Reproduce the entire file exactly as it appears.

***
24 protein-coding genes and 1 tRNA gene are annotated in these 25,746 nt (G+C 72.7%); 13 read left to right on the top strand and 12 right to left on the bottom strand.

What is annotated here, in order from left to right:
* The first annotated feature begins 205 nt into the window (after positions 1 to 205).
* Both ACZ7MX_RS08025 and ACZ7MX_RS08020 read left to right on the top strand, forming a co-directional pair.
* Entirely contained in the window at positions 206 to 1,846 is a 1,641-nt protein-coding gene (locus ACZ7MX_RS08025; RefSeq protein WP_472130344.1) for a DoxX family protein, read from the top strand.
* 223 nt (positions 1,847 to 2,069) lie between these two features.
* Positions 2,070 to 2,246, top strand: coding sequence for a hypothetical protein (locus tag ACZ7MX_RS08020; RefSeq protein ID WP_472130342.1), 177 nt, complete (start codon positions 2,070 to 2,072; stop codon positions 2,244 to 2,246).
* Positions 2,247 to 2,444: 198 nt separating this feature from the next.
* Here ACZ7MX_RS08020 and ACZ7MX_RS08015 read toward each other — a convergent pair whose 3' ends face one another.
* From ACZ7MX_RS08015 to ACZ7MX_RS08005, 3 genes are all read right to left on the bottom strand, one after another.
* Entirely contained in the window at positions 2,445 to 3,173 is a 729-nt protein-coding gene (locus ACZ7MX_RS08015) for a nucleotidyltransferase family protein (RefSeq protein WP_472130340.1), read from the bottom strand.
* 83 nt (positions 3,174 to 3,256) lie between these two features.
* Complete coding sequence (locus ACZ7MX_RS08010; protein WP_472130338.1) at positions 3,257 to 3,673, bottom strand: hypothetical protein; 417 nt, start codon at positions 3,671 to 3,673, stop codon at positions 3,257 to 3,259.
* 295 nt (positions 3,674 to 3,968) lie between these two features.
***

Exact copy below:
24 protein-coding genes and 1 tRNA gene are annotated in these 25,746 nt (G+C 72.7%); 13 read left to right on the top strand and 12 right to left on the bottom strand.

What is annotated here, in order from left to right:
* The first annotated feature begins 205 nt into the window (after positions 1 to 205).
* Both ACZ7MX_RS08025 and ACZ7MX_RS08020 read left to right on the top strand, forming a co-directional pair.
* Entirely contained in the window at positions 206 to 1,846 is a 1,641-nt protein-coding gene (locus ACZ7MX_RS08025; RefSeq protein WP_472130344.1) for a DoxX family protein, read from the top strand.
* 223 nt (positions 1,847 to 2,069) lie between these two features.
* Positions 2,070 to 2,246, top strand: coding sequence for a hypothetical protein (locus tag ACZ7MX_RS08020; RefSeq protein ID WP_472130342.1), 177 nt, complete (start codon positions 2,070 to 2,072; stop codon positions 2,244 to 2,246).
* Positions 2,247 to 2,444: 198 nt separating this feature from the next.
* Here ACZ7MX_RS08020 and ACZ7MX_RS08015 read toward each other — a convergent pair whose 3' ends face one another.
* From ACZ7MX_RS08015 to ACZ7MX_RS08005, 3 genes are all read right to left on the bottom strand, one after another.
* Entirely contained in the window at positions 2,445 to 3,173 is a 729-nt protein-coding gene (locus ACZ7MX_RS08015) for a nucleotidyltransferase family protein (RefSeq protein WP_472130340.1), read from the bottom strand.
* 83 nt (positions 3,174 to 3,256) lie between these two features.
* Complete coding sequence (locus ACZ7MX_RS08010; protein WP_472130338.1) at positions 3,257 to 3,673, bottom strand: hypothetical protein; 417 nt, start codon at positions 3,671 to 3,673, stop codon at positions 3,257 to 3,259.
* 295 nt (positions 3,674 to 3,968) lie between these two features.